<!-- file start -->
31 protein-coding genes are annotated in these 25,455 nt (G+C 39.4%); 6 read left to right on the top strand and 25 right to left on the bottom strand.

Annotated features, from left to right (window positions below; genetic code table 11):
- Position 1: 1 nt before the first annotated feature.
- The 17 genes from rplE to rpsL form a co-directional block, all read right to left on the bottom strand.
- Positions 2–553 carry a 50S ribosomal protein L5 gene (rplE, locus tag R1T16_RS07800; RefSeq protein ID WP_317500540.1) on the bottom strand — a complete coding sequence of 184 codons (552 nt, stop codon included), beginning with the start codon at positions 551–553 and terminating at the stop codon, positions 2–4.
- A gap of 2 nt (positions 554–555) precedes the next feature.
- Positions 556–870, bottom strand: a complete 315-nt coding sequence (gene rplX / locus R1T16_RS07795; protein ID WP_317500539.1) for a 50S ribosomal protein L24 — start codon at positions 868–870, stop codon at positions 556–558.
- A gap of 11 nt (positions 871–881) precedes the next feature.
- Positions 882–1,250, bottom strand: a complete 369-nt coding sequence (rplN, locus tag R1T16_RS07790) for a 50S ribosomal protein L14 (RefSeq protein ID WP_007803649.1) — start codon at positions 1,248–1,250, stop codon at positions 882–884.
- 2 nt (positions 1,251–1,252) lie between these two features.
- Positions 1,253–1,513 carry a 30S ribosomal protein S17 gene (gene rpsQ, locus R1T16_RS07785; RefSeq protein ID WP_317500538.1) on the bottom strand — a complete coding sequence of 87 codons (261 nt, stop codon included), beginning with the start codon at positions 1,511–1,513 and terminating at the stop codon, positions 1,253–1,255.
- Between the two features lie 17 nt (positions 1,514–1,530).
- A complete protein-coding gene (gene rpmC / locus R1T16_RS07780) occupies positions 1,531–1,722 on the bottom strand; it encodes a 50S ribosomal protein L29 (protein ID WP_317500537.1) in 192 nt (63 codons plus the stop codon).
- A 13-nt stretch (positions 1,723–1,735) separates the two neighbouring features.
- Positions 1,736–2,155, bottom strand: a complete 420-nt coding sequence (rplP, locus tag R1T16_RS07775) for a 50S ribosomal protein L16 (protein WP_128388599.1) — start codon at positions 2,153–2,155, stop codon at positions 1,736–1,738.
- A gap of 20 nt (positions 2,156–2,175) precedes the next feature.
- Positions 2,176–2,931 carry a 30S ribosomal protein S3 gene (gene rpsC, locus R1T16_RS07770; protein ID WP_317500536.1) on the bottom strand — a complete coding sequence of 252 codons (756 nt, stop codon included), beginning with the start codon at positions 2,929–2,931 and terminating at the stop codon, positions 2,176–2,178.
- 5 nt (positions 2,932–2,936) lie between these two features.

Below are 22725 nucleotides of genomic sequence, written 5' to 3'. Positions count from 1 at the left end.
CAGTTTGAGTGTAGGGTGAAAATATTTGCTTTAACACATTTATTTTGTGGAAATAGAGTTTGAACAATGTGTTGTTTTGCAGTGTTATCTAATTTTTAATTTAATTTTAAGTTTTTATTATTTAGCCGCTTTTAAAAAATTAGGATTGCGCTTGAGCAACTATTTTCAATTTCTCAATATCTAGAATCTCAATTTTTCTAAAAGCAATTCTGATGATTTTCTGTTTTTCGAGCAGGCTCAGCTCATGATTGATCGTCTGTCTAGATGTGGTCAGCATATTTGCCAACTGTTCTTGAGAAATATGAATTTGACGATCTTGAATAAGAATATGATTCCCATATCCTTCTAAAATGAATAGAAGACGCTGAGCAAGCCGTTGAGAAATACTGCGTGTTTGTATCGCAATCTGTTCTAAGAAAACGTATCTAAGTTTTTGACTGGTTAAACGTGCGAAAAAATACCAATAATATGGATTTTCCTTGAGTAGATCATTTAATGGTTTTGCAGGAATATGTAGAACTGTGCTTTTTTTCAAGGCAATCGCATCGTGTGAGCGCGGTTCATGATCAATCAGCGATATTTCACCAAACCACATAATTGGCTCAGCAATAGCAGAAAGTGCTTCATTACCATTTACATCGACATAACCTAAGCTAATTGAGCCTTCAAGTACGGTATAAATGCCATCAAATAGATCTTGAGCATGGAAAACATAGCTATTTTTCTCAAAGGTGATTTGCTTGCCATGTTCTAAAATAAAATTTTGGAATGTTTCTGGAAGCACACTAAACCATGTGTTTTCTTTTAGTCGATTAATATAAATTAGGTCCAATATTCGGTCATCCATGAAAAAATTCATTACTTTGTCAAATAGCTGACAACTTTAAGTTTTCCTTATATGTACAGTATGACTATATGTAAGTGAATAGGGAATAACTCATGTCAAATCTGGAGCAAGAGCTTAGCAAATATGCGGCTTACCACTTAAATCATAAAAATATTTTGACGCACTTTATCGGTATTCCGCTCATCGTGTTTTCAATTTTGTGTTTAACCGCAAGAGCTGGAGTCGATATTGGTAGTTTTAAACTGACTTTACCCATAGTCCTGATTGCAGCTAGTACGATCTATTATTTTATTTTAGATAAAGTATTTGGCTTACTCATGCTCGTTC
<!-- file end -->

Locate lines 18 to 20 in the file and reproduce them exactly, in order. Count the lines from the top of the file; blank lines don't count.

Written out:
- 5 nt (positions 2,932–2,936) lie between these two features.

Below are 22725 nucleotides of genomic sequence, written 5' to 3'. Positions count from 1 at the left end.
CAGTTTGAGTGTAGGGTGAAAATATTTGCTTTAACACATTTATTTTGTGGAAATAGAGTTTGAACAATGTGTTGTTTTGCAGTGTTATCTAATTTTTAATTTAATTTTAAGTTTTTATTATTTAGCCGCTTTTAAAAAATTAGGATTGCGCTTGAGCAACTATTTTCAATTTCTCAATATCTAGAATCTCAATTTTTCTAAAAGCAATTCTGATGATTTTCTGTTTTTCGAGCAGGCTCAGCTCATGATTGATCGTCTGTCTAGATGTGGTCAGCATATTTGCCAACTGTTCTTGAGAAATATGAATTTGACGATCTTGAATAAGAATATGATTCCCATATCCTTCTAAAATGAATAGAAGACGCTGAGCAAGCCGTTGAGAAATACTGCGTGTTTGTATCGCAATCTGTTCTAAGAAAACGTATCTAAGTTTTTGACTGGTTAAACGTGCGAAAAAATACCAATAATATGGATTTTCCTTGAGTAGATCATTTAATGGTTTTGCAGGAATATGTAGAACTGTGCTTTTTTTCAAGGCAATCGCATCGTGTGAGCGCGGTTCATGATCAATCAGCGATATTTCACCAAACCACATAATTGGCTCAGCAATAGCAGAAAGTGCTTCATTACCATTTACATCGACATAACCTAAGCTAATTGAGCCTTCAAGTACGGTATAAATGCCATCAAATAGATCTTGAGCATGGAAAACATAGCTATTTTTCTCAAAGGTGATTTGCTTGCCATGTTCTAAAATAAAATTTTGGAATGTTTCTGGAAGCACACTAAACCATGTGTTTTCTTTTAGTCGATTAATATAAATTAGGTCCAATATTCGGTCATCCATGAAAAAATTCATTACTTTGTCAAATAGCTGACAACTTTAAGTTTTCCTTATATGTACAGTATGACTATATGTAAGTGAATAGGGAATAACTCATGTCAAATCTGGAGCAAGAGCTTAGCAAATATGCGGCTTACCACTTAAATCATAAAAATATTTTGACGCACTTTATCGGTATTCCGCTCATCGTGTTTTCAATTTTGTGTTTAACCGCAAGAGCTGGAGTCGATATTGGTAGTTTTAAACTGACTTTACCCATAGTCCTGATTGCAGCTAGTACGATCTATTATTTTATTTTAGATAAAGTATTTGGCTTACTCATGCTCGTTC